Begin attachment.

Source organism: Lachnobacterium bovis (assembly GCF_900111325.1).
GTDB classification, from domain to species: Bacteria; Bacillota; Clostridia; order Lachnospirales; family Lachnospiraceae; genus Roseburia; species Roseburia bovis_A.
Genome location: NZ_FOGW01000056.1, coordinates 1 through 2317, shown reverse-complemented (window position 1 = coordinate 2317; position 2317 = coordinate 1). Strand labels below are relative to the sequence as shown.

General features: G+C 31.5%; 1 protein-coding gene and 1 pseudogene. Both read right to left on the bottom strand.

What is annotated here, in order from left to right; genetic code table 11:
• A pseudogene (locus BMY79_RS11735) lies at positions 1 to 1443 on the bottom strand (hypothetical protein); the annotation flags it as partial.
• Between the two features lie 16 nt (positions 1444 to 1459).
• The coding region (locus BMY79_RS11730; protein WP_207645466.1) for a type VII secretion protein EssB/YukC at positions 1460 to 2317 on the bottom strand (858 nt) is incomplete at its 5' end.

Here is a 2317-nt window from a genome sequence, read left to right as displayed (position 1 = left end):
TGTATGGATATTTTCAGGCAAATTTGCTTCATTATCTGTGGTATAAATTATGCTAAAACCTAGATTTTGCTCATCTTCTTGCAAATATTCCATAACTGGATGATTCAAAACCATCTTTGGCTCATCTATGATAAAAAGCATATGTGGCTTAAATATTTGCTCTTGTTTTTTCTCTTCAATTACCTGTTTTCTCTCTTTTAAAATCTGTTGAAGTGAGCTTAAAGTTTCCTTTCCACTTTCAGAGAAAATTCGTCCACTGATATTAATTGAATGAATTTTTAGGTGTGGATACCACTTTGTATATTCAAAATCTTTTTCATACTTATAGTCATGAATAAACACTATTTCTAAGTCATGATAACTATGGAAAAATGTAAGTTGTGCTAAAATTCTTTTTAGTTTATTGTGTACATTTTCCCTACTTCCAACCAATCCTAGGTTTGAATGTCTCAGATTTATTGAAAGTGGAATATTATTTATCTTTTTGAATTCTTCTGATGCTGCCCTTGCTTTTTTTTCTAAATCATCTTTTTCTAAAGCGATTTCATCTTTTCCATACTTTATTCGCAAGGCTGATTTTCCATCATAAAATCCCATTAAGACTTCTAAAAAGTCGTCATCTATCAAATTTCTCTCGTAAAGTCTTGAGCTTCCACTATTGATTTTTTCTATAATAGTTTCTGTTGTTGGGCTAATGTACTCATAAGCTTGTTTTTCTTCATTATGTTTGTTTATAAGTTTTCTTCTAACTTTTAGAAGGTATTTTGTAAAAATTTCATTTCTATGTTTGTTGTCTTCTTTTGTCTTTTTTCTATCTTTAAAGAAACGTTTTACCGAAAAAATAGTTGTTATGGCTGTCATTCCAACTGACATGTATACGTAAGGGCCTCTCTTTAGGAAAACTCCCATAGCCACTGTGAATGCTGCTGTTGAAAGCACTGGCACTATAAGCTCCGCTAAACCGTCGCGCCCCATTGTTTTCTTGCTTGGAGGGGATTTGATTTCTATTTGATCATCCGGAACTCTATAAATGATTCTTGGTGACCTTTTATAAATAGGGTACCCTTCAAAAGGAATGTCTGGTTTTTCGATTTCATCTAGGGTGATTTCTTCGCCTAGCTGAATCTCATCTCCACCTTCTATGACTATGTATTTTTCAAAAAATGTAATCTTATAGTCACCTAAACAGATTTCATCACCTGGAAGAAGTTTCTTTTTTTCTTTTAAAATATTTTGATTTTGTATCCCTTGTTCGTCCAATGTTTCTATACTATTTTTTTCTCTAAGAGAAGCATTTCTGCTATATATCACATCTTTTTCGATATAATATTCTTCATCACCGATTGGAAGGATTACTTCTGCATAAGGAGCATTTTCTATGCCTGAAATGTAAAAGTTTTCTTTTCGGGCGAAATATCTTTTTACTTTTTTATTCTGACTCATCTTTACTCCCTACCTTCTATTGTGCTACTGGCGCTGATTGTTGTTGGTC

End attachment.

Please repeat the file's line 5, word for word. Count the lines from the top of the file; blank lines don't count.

What is annotated here, in order from left to right; genetic code table 11: